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Cancer might be a third category of cell type, thinks clinician Doru Paul. He discusses the continuous interaction and communication between tumor cells versus normal cells that make cancer a disease of the macro environment. Listen and learn

  • Why cancer is a multi-level disease, with influences beyond the cancer and genetics connection,
  • What is known and unknown about the first cells that make cancer,
  • How the metastatic process is primarily an epigenetic process and why that’s significant, and
  • What makes the role of cell metabolism and energy fundamental in understanding cancer. 

Doru Paul is an associate professor of Clinical Medicine at Weill Cornell Medical College. He brings a vivid understanding of the process of cancer cells in the human body as the disease grows and transforms. He adds that “the organism itself is giving, in a sense, birth to cancer,” and compares the area of cancer growth as akin to placenta, altering to provide a suitable environment for cancer cells. But he sees it not just as a disease of the tissue, but rather a combination of factors at the cellular, genetic and epigenetic, and tissue levels.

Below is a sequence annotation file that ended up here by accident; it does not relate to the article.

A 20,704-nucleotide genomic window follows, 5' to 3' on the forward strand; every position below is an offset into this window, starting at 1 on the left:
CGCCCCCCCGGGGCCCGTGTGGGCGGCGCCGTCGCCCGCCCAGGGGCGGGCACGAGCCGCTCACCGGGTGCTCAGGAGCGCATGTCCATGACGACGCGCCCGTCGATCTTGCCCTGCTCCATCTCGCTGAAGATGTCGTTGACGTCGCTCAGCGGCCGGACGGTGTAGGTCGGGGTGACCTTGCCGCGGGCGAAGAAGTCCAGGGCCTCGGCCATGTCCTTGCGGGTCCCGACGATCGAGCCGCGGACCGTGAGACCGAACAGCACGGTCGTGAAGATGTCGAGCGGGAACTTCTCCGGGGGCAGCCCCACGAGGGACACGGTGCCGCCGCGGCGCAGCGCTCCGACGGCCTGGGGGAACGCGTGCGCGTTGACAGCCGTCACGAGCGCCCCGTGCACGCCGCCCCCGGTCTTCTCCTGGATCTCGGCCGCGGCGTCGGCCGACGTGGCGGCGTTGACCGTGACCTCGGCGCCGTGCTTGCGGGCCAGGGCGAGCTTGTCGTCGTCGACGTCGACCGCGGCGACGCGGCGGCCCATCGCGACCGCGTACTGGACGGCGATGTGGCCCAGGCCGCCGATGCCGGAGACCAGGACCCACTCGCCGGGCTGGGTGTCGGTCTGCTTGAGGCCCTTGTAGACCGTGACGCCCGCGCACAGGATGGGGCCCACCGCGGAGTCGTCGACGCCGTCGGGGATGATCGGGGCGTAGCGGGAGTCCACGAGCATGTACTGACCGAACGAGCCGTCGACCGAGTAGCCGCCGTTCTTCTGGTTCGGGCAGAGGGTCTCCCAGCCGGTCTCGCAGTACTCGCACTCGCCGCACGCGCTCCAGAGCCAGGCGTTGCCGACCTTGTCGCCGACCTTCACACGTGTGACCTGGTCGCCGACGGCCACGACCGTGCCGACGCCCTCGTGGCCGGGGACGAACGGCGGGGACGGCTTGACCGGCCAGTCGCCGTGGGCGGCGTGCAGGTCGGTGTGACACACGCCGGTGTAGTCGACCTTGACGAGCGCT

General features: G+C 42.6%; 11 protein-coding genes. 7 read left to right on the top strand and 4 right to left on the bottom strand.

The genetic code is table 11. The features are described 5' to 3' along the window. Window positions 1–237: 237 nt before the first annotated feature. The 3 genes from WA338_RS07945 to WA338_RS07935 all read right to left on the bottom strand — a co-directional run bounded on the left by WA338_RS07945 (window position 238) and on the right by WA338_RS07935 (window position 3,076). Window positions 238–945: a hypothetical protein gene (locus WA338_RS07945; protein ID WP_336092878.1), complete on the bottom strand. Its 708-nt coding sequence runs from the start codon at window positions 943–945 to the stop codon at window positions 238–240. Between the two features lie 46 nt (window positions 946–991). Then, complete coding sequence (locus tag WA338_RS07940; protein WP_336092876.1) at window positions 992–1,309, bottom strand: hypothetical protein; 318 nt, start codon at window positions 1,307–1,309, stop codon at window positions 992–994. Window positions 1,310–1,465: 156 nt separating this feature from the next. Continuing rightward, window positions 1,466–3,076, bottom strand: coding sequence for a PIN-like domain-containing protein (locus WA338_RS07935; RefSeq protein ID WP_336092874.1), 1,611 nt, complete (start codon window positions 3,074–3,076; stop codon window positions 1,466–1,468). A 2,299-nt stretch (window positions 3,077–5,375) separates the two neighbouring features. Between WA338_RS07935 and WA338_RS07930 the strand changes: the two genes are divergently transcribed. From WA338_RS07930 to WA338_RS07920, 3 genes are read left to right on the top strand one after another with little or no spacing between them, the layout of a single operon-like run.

Key to this combination and fundamental to cancer growth is the metabolic process. Metabolism is essential for cancer cell activity, for division, invasion, growth, and spread. “So, to me,” he adds, “cancer is a disease of energy and a disease of communication.”

He also lets listeners in on what researchers know about why cancer progresses differently, as with lung cancer stages, and what he’s witnessed about the unpredictable speed of growth under the chemotherapy process. Finally, he offers promising glimpses into the future of cancer treatment along the lines of immunotherapy combinations and ways to make, for example, the liver less conducive to cancer growth. In other words, researchers are finding ways to make our bodies less comfortable hosts.

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